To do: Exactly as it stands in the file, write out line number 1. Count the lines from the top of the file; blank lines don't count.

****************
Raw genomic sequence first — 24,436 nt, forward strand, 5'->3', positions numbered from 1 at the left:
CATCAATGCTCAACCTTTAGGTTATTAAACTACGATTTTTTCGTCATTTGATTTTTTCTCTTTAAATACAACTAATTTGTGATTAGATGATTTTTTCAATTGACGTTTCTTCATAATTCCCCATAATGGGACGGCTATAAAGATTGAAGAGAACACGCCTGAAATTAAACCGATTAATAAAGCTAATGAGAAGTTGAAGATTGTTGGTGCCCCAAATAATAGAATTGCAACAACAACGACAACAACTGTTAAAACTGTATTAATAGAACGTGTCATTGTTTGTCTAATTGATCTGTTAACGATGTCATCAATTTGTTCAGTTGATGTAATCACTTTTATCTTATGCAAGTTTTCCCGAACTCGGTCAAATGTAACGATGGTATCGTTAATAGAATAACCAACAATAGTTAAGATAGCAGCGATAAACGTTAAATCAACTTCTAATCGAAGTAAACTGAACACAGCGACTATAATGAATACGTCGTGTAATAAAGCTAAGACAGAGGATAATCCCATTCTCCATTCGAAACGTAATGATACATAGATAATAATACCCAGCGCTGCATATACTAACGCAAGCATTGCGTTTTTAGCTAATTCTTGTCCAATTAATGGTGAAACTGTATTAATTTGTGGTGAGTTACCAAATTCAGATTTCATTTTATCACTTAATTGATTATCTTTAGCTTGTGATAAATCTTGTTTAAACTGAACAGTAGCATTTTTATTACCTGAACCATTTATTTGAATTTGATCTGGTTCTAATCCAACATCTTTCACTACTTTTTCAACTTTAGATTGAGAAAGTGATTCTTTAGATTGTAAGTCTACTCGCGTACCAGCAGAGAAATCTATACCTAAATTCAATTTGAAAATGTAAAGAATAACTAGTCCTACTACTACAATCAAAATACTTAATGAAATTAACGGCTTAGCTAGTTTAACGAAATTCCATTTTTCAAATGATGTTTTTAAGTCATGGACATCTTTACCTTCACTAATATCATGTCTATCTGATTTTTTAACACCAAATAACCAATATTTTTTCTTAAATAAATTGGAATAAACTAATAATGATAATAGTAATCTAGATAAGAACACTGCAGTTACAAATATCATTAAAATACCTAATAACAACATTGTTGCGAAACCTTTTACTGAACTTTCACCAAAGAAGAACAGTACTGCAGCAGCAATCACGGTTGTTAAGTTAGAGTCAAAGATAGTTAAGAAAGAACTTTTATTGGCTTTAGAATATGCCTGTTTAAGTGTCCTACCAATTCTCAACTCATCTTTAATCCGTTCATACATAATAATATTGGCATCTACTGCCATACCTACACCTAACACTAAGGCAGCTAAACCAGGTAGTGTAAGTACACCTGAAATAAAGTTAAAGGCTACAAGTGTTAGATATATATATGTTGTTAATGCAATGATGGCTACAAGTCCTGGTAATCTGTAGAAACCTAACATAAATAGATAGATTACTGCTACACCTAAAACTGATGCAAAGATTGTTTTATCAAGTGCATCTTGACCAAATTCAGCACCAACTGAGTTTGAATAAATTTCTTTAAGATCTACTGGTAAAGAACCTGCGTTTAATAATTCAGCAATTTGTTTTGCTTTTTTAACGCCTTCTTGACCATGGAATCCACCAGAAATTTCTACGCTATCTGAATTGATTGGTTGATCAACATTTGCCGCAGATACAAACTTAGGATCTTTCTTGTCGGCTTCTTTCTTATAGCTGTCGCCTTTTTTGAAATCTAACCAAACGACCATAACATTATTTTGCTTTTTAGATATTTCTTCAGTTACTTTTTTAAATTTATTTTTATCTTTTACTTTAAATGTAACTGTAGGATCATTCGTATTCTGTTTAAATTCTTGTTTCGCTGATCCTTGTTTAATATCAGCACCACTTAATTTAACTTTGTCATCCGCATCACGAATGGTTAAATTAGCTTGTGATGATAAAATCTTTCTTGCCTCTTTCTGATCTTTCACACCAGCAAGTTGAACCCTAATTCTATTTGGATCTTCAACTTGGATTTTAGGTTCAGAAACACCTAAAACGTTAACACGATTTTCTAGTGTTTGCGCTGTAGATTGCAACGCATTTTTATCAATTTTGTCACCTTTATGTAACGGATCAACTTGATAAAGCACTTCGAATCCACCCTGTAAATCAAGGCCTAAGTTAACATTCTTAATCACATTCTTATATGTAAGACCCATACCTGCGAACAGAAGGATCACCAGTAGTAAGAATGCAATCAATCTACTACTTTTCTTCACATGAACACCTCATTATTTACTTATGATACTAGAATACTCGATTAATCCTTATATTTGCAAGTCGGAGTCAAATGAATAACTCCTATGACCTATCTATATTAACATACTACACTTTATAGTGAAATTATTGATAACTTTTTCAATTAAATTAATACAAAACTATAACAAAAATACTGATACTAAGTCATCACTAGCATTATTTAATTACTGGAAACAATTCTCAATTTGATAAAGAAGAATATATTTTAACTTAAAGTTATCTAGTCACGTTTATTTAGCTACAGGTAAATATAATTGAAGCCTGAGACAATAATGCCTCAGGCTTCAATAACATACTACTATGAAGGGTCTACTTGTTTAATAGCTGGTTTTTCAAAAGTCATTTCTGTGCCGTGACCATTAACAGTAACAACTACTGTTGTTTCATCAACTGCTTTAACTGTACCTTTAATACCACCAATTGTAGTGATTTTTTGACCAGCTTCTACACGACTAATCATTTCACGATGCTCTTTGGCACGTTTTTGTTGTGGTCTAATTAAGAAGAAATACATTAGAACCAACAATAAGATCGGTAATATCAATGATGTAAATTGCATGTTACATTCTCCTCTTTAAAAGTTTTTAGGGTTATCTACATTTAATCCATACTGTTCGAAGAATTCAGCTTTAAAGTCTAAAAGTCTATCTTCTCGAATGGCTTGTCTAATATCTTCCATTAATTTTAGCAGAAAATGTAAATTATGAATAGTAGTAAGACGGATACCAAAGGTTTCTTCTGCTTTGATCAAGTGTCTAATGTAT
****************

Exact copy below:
Raw genomic sequence first — 24,436 nt, forward strand, 5'->3', positions numbered from 1 at the left: